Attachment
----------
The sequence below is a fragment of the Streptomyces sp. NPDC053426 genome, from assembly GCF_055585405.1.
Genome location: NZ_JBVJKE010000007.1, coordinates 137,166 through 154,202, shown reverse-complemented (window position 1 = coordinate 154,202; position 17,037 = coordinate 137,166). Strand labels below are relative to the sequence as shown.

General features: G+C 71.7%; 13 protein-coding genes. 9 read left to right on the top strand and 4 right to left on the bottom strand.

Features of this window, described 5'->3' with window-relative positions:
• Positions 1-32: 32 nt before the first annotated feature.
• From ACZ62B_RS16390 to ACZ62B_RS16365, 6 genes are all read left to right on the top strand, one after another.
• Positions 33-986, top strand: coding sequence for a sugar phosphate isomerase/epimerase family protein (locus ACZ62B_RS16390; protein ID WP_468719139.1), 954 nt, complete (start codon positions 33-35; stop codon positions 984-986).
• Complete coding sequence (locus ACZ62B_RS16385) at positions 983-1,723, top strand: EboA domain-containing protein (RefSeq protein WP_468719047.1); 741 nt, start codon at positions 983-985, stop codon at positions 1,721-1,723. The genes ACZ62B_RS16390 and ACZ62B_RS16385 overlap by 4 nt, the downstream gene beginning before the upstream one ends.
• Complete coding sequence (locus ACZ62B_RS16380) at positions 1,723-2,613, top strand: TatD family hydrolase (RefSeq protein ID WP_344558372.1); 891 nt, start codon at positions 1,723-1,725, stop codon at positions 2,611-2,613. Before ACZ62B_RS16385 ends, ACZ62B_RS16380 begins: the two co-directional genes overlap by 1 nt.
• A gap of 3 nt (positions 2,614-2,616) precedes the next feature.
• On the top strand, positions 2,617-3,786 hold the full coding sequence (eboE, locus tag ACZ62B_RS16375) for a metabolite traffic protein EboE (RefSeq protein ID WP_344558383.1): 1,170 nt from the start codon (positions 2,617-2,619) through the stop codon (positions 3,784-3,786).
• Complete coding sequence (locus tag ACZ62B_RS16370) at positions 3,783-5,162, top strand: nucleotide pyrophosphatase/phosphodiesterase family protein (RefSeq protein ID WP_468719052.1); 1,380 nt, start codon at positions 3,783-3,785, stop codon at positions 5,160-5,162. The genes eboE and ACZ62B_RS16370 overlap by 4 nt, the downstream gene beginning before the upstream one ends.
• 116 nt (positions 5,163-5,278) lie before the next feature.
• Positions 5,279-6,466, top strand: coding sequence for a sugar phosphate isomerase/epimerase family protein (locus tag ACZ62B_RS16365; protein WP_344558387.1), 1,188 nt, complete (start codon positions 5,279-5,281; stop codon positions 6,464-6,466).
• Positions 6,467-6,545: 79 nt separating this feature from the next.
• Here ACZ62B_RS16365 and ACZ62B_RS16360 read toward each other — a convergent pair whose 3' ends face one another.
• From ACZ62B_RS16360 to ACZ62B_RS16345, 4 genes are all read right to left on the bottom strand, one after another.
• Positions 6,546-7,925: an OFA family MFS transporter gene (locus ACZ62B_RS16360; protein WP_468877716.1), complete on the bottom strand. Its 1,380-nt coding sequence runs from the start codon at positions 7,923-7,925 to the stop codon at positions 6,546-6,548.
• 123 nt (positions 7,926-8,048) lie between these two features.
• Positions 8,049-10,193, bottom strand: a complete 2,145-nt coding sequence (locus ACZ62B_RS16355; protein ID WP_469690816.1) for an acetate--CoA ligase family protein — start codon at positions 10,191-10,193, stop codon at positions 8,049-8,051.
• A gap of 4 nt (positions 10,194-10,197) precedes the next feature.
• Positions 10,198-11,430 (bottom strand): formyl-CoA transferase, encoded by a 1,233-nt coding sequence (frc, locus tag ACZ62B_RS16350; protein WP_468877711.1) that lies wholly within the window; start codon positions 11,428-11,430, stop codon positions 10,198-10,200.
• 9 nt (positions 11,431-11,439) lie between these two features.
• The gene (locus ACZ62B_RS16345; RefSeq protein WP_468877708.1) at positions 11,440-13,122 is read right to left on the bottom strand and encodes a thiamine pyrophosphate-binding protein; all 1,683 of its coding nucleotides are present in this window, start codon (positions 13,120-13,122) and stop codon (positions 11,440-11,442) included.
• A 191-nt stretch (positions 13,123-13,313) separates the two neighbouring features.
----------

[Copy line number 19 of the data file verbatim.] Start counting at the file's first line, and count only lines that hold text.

• 123 nt (positions 7,926-8,048) lie between these two features.